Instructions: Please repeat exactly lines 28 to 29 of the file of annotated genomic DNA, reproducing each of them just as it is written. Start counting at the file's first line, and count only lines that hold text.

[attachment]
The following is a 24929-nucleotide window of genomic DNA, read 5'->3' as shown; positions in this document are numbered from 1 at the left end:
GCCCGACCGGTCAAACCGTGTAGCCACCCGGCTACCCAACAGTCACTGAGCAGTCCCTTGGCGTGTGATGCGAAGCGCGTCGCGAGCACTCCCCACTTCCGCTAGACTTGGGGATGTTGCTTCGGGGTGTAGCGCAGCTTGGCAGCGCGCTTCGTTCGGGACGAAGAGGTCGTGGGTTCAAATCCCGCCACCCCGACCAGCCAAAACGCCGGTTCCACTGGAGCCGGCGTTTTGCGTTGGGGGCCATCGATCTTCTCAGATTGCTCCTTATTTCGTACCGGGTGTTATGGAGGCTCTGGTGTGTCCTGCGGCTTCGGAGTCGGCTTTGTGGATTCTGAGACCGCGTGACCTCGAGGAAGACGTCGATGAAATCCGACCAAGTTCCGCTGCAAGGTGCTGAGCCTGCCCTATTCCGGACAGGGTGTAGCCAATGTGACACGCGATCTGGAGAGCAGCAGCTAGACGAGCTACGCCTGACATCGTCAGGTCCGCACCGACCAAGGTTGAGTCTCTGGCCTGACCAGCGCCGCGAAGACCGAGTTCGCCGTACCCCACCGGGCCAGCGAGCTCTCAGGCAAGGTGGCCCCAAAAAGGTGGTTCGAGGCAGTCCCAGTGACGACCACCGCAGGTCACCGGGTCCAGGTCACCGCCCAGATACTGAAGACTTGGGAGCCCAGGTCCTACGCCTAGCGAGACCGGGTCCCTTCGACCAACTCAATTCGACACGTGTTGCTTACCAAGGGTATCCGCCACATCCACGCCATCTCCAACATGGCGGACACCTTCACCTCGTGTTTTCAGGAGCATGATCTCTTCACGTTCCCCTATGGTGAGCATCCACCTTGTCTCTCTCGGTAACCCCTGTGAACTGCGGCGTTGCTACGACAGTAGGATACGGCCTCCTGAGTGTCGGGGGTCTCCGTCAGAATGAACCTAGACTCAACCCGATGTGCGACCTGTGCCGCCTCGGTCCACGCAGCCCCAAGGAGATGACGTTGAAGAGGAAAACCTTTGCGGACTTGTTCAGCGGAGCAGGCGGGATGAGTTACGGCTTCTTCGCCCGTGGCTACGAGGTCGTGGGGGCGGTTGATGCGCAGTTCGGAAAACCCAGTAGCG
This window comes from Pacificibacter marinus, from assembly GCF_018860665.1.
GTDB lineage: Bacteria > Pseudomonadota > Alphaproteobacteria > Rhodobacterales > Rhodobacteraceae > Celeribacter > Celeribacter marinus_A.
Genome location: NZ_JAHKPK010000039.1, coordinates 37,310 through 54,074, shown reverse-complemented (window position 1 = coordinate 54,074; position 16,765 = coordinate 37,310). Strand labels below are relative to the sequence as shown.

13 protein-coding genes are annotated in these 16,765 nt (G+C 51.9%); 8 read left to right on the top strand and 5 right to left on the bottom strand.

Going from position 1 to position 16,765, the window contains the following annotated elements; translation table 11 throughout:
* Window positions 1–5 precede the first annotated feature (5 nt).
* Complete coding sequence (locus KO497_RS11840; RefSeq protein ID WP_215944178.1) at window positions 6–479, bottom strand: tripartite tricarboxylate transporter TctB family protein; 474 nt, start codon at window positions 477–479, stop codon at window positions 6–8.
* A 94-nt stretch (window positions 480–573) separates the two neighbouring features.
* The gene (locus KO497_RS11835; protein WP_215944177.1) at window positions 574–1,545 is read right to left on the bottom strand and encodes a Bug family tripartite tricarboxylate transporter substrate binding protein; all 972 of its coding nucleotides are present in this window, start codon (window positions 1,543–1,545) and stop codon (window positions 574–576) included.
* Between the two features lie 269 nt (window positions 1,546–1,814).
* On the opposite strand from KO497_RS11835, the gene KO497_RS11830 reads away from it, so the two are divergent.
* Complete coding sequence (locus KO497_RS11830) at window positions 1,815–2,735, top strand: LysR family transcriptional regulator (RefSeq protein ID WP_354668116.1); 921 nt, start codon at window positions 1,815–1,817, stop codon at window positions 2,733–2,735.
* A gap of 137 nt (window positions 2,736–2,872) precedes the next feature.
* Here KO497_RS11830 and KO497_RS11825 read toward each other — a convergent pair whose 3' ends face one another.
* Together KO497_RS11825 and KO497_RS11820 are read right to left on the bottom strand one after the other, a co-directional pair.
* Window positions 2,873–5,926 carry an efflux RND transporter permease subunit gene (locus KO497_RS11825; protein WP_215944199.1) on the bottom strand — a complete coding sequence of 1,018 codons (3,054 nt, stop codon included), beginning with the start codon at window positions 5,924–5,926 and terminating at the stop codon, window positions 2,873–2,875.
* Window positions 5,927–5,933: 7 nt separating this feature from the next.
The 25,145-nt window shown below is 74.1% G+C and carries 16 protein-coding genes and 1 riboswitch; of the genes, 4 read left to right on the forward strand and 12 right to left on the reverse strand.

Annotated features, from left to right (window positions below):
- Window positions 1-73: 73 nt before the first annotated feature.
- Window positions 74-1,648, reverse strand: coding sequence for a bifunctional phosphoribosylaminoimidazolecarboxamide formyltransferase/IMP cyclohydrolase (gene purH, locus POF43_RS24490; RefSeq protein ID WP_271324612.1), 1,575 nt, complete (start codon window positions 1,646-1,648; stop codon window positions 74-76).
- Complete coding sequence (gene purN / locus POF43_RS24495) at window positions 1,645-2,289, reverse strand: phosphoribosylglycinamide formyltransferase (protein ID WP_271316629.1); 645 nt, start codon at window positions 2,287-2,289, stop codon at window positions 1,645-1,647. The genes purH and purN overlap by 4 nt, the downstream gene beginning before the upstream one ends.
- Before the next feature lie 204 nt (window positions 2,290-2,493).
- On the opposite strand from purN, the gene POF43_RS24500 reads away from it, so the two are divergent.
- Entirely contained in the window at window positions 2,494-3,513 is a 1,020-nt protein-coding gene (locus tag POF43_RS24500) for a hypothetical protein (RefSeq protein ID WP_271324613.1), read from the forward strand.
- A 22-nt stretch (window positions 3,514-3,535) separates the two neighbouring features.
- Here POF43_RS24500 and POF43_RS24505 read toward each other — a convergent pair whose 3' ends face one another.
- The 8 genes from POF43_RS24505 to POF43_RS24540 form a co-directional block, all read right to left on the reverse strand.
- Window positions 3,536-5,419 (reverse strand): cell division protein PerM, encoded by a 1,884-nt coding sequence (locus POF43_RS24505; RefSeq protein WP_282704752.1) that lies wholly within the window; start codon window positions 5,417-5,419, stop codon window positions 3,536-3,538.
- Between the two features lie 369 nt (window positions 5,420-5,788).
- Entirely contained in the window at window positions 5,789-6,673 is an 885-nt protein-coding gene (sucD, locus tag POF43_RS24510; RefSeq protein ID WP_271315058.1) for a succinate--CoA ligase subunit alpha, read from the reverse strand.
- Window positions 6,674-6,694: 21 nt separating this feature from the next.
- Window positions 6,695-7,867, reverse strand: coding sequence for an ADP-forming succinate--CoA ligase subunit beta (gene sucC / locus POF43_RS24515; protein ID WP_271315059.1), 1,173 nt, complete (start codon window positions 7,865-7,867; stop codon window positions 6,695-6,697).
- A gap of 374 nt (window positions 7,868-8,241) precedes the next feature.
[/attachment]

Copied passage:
- A 22-nt stretch (window positions 3,514-3,535) separates the two neighbouring features.
- Here POF43_RS24500 and POF43_RS24505 read toward each other — a convergent pair whose 3' ends face one another.